The stock market’s fickle nature has returned in abundance in the past three trading days, ending a long stretch of uncharacteristic serenity.
The return of volatility from summer’s lull has seen stocks around the world whipsaw from selloff to rally and back again. Broader sentiment has swung alongside speculation over the U.S. Federal Reserve’s upcoming rate decisions, while a perceived setback in the oil market’s gradual rebalancing fed Tuesday’s pessimism.
On Tuesday, global markets were a sea of red, with major indexes in the United States and Canada dropping by more than 1 per cent, wiping out the gains from Monday’s rebound and resuming the slump that started on Friday.
After going 43 successive trading days without a daily move of at least 1 per cent in either direction, the S&P 500 index has now posted three consecutive changes of that size. The S&P/TSX composite index, meanwhile, has declined by 3.1 per cent over the past three trading days.
“We came into September whistling past the graveyard. No more,” said Patrick Horan, a portfolio manager with Agilith Capital.
In recent days, markets have been fixated on the Fed and trying to digest mixed messages from its officials regarding rate policy.
Rates that remain close to ultra-low levels established during the financial crisis have helped to sustain the bull market in stocks.
Stingy bond yields have made stocks more attractive by comparison, while cheap money has encouraged investors to take on risk in general.
But the market has been confused as to whether expect a hike next week.
Last Friday, Boston Fed president Eric Rosengren said the economy could overheat if the central bank waited too long to raise interest rates.
Those words shook the market from its dormancy. Government borrowing rates spiked, rattling stock markets in the U.S. and Canada with their biggest daily declines in more than two months. On the S&P 500 at least, the losses were led by rate-sensitive sectors such as utilities and telecoms.
Those same sectors outperformed on the way back up on Monday. That turnaround coincided with comments from Fed governor Lael Brainard, who released a postcrisis monetary policy manifesto that argued there’s no rush to tighten.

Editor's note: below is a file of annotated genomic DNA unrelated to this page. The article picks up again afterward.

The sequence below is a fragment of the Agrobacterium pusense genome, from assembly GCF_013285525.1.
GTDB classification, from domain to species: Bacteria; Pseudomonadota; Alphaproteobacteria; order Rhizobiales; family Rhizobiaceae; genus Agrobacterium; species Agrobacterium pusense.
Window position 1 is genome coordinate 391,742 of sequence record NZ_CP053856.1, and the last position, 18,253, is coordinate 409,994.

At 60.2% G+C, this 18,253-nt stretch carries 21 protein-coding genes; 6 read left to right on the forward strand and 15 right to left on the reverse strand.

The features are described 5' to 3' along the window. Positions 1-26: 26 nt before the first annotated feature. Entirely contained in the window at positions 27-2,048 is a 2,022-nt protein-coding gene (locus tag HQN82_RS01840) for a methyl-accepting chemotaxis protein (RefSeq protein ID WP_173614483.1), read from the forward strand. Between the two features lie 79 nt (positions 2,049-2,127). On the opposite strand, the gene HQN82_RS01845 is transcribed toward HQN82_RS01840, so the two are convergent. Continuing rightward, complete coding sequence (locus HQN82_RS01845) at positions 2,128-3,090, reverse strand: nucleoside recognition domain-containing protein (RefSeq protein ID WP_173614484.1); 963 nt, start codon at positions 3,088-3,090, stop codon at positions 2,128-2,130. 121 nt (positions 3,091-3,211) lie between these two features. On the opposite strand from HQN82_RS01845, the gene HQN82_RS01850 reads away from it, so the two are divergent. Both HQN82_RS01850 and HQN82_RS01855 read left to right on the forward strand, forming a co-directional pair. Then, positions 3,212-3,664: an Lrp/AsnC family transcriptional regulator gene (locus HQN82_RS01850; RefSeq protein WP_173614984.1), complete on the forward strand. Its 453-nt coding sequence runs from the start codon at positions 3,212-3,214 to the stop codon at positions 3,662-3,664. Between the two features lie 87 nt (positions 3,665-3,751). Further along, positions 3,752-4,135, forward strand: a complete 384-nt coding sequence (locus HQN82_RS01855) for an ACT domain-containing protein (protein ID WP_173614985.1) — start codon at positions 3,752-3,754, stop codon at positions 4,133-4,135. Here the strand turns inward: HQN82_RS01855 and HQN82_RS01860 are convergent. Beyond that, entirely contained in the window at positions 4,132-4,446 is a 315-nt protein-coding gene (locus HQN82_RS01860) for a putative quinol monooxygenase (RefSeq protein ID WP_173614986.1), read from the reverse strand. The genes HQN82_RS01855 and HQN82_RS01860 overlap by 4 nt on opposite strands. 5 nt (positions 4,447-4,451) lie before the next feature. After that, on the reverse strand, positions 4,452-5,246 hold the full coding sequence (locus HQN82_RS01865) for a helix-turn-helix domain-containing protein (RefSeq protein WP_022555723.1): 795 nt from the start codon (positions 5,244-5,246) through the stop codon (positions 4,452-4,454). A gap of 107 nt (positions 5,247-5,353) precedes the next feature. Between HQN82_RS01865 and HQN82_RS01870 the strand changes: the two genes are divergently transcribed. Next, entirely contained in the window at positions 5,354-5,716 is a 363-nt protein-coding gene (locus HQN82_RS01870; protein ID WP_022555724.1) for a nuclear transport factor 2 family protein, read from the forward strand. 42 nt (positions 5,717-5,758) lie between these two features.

Fuelling the current uncertainty are equity valuations that appear high relative to history, but are difficult to value at a time when interest rates, by many measures, have never been lower.
“The biggest challenge investors are facing right now is understanding the value of money,” said Bryan Pilsworth, president and portfolio manager at Foyston Gordon & Payne.
Sovereign yields have risen in recent days, with the benchmark yields on 10-year U.S. Treasuries hitting 1.73 per cent on Tuesday. In early July, that key rate hit a record low of 1.32 per cent, which was simply too low given the condition of the economy, said Agilith Capital’s Mr. Horan.
“The majority of portfolios out there are wrongly positioned for a rising rate environment,” he said. As investors rebalance, “there’s bound to be volatility.”
With the Fed now in its premeeting silent period, lingering confusion over monetary policy was a likely factor in Tuesday’s sell-off. But crude oil reprised its role as the market’s chief spoiler.
Energy stocks tumbled after the International Energy Agency tempered its outlook for demand growth. The IEA said it now sees the global oversupply lasting into 2017.
The upside to volatility, of course, is the opportunity for investors to buy stocks at cheaper prices. And the snapback from any sustained sell-off has been a powerful and reliable phenomenon over the course of the bull market.
“We will absolutely take advantage of the dips,” Mr. Pilsworth said. “It recycles capital from expensive stocks to cheaper ones.”
With a file from Bloomberg NewsReport Typo/Error